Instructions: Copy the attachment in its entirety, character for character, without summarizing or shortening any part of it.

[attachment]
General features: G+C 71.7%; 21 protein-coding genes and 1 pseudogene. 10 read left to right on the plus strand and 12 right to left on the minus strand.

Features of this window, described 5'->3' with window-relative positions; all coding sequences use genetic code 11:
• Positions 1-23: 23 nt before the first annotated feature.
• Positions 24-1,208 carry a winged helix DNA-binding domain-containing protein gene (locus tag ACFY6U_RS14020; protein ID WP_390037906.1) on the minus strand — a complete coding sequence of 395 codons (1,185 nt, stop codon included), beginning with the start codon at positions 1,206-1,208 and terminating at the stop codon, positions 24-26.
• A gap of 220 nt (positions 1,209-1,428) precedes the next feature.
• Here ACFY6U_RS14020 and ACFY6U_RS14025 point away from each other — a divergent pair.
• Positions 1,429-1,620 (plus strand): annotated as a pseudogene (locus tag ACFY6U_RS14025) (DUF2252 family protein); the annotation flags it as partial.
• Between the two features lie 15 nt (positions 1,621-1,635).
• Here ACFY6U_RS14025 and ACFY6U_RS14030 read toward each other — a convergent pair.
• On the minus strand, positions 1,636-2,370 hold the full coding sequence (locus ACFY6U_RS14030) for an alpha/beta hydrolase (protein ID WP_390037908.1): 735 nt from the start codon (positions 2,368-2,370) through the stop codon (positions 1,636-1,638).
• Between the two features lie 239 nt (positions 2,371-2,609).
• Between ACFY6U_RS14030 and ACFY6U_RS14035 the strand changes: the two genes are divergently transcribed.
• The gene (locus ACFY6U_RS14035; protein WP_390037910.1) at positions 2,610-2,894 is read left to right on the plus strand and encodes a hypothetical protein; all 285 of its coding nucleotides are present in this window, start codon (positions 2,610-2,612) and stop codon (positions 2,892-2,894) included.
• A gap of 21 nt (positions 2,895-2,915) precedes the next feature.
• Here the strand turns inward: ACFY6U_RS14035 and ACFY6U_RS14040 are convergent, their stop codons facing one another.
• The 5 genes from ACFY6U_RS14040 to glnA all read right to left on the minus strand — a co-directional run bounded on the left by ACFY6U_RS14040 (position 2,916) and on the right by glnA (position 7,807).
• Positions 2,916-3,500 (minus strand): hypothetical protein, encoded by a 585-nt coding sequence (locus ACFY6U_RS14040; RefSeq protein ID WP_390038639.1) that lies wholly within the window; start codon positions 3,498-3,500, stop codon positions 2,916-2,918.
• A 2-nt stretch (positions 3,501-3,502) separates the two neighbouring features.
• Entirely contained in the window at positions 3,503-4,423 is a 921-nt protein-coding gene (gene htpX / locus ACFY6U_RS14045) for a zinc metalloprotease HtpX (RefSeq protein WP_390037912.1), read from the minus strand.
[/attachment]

General features: G+C 71.7%; 21 protein-coding genes and 1 pseudogene. 10 read left to right on the plus strand and 12 right to left on the minus strand.

Features of this window, described 5'->3' with window-relative positions; all coding sequences use genetic code 11:
• Positions 1-23: 23 nt before the first annotated feature.
• Positions 24-1,208 carry a winged helix DNA-binding domain-containing protein gene (locus tag ACFY6U_RS14020; protein ID WP_390037906.1) on the minus strand — a complete coding sequence of 395 codons (1,185 nt, stop codon included), beginning with the start codon at positions 1,206-1,208 and terminating at the stop codon, positions 24-26.
• A gap of 220 nt (positions 1,209-1,428) precedes the next feature.
• Here ACFY6U_RS14020 and ACFY6U_RS14025 point away from each other — a divergent pair.
• Positions 1,429-1,620 (plus strand): annotated as a pseudogene (locus tag ACFY6U_RS14025) (DUF2252 family protein); the annotation flags it as partial.
• Between the two features lie 15 nt (positions 1,621-1,635).
• Here ACFY6U_RS14025 and ACFY6U_RS14030 read toward each other — a convergent pair.
• On the minus strand, positions 1,636-2,370 hold the full coding sequence (locus ACFY6U_RS14030) for an alpha/beta hydrolase (protein ID WP_390037908.1): 735 nt from the start codon (positions 2,368-2,370) through the stop codon (positions 1,636-1,638).
• Between the two features lie 239 nt (positions 2,371-2,609).
• Between ACFY6U_RS14030 and ACFY6U_RS14035 the strand changes: the two genes are divergently transcribed.
• The gene (locus ACFY6U_RS14035; protein WP_390037910.1) at positions 2,610-2,894 is read left to right on the plus strand and encodes a hypothetical protein; all 285 of its coding nucleotides are present in this window, start codon (positions 2,610-2,612) and stop codon (positions 2,892-2,894) included.
• A gap of 21 nt (positions 2,895-2,915) precedes the next feature.
• Here the strand turns inward: ACFY6U_RS14035 and ACFY6U_RS14040 are convergent, their stop codons facing one another.
• The 5 genes from ACFY6U_RS14040 to glnA all read right to left on the minus strand — a co-directional run bounded on the left by ACFY6U_RS14040 (position 2,916) and on the right by glnA (position 7,807).
• Positions 2,916-3,500 (minus strand): hypothetical protein, encoded by a 585-nt coding sequence (locus ACFY6U_RS14040; RefSeq protein ID WP_390038639.1) that lies wholly within the window; start codon positions 3,498-3,500, stop codon positions 2,916-2,918.
• A 2-nt stretch (positions 3,501-3,502) separates the two neighbouring features.
• Entirely contained in the window at positions 3,503-4,423 is a 921-nt protein-coding gene (gene htpX / locus ACFY6U_RS14045) for a zinc metalloprotease HtpX (RefSeq protein WP_390037912.1), read from the minus strand.